NEW DELHI, India
India’s National Investigative Agency (NIA) on Thursday continued raids at several locations in Jammu & Kashmir and Delhi, including the properties of former Delhi Minority Commission chief Zafarul Islam Khan.
Of the nine places, six belong to non-profits namely the Falah-e-Aam Trust, Charity Alliance, Human Welfare Foundation, JK Yateem Foundation, Salvation Movement, and J&K Voice of Victims.
In a tweet, Khan, who also heads the Delhi-based Charity Alliance, said the raid was conducted to link him and his NGO with militancy in Indian-administered Kashmir.
“My home and offices were raided by [the] NIA this morning… although I have no relationship or even contacts with Kashmiri militants and have not even visited Kashmir for many years,” he said. “It seems an attempt to implicate me in some terror or riot case.”
Another letter released by the Human Welfare Foundation, which is led by the Jamaat-e-Islami, an Islamic movement, said the foundation conducts all its activities within the legal framework, and its core areas include education, health, employment, and women empowerment.
The raids were conducted in relation to a case registered by the NIA on Oct. 8, accusing the NGOs of collecting funds from abroad, and using it to fund militancy in Kashmir.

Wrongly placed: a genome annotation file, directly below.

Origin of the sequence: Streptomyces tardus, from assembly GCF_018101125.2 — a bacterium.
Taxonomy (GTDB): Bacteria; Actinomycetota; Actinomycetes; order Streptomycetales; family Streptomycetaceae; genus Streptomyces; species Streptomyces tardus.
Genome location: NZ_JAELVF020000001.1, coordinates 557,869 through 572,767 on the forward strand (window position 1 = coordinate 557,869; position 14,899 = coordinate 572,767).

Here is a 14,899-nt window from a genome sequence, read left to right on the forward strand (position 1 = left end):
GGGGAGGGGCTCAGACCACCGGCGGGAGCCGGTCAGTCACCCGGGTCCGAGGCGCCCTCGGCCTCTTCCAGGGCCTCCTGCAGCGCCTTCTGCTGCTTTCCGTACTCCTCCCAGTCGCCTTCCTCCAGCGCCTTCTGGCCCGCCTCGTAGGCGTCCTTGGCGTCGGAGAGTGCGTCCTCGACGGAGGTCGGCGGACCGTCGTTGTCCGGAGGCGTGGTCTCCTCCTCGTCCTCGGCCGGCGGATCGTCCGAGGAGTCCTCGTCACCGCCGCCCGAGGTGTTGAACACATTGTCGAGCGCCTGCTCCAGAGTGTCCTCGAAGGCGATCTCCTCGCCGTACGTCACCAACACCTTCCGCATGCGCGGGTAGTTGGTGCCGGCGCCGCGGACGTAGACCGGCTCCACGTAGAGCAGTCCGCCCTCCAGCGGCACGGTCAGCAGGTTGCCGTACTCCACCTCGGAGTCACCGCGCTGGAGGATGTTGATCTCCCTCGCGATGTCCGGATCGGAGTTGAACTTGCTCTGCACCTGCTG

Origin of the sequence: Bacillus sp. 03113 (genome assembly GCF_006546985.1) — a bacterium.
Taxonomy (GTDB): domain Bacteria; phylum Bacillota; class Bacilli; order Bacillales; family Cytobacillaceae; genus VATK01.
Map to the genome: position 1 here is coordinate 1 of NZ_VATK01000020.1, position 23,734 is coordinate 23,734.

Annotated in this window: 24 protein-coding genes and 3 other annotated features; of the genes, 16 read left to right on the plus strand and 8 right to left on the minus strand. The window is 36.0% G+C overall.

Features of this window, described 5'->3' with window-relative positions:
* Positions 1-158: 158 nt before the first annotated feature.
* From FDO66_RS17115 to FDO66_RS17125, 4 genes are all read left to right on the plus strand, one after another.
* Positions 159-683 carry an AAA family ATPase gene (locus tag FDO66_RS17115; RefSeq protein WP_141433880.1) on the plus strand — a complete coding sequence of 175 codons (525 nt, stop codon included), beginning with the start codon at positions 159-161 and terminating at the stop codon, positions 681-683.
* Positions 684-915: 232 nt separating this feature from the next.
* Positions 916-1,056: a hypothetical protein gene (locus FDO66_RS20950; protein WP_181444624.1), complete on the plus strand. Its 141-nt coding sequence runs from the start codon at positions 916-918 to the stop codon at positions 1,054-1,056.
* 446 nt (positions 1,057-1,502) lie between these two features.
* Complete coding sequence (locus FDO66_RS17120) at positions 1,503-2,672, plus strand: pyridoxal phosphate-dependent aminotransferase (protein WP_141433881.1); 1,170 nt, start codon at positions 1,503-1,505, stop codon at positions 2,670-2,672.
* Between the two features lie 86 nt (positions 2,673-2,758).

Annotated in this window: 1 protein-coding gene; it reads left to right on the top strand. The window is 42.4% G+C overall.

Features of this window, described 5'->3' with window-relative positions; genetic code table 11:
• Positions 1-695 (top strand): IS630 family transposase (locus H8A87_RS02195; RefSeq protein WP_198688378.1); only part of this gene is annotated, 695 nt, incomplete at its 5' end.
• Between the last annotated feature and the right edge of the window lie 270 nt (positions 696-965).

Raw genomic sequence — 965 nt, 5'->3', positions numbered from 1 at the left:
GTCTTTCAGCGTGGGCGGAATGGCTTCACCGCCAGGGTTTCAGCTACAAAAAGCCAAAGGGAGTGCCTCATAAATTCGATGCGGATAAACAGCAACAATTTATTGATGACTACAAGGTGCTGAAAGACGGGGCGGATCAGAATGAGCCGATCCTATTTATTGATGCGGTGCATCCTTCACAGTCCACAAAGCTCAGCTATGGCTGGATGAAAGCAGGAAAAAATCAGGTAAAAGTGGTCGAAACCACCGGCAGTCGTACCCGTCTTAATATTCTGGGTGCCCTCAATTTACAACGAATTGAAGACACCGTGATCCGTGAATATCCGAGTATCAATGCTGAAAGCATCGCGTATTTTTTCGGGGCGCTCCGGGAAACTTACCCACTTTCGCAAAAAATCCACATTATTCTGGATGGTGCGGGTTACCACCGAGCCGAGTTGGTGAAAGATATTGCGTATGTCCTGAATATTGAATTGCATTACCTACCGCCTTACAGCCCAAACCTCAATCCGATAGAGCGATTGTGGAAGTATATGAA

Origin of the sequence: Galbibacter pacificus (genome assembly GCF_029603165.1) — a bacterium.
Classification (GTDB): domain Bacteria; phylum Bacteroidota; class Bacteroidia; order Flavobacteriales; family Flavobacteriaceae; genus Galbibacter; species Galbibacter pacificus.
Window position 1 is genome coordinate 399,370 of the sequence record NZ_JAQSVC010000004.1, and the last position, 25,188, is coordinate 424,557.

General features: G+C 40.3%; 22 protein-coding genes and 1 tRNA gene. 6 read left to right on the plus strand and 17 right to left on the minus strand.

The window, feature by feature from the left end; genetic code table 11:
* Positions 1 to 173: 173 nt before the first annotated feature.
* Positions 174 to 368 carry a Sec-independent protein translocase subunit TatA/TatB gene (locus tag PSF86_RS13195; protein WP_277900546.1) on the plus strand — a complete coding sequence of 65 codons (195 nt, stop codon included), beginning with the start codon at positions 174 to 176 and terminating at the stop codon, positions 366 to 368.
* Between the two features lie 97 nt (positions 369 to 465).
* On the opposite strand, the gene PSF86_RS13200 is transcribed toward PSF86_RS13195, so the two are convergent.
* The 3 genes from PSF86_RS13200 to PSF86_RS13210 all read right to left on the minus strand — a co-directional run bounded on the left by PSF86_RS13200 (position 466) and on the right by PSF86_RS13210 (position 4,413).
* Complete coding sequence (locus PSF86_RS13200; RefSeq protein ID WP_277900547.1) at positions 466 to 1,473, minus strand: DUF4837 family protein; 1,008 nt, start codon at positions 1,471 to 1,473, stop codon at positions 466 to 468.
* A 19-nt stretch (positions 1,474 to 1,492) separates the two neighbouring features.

“These funds are sent to J&K through various channels such as hawala and cash couriers, and are used to carry out, and sustain secessionist and terrorist activities in J&K…several incriminating documents and electronic devices have been seized,” the NIA claimed in a statement.
The agency on Wednesday conducted searches at 10 locations in Kashmir, and one in the southern state of Karnataka.
The places included the residence and office of Kashmiri human rights activist Khurram Parvez, and the office of English daily Greater Kashmir.
Former Jammu and Kashmir chief minister Mehbooba Mufti termed the raids a “vicious crackdown on dissent.”
“Sadly, [the] NIA has become BJPs pet agency to intimidate & browbeat those who refuse to fall in line,” she tweeted.
The Kashmir dispute is one of the oldest on the agenda of the UN Security Council.
The region is held by India and Pakistan in parts but claimed by both in full. Some Kashmiri groups have been fighting against Indian rule for independence, or for unification with neighboring Pakistan.
On Aug. 5, 2019 New Delhi revoked Article 370 and other related provisions from its Constitution, scrapping the country’s only Muslim-majority state with its autonomy. It was also split into two federally administered territories.
*Writing by Waleed Tariq
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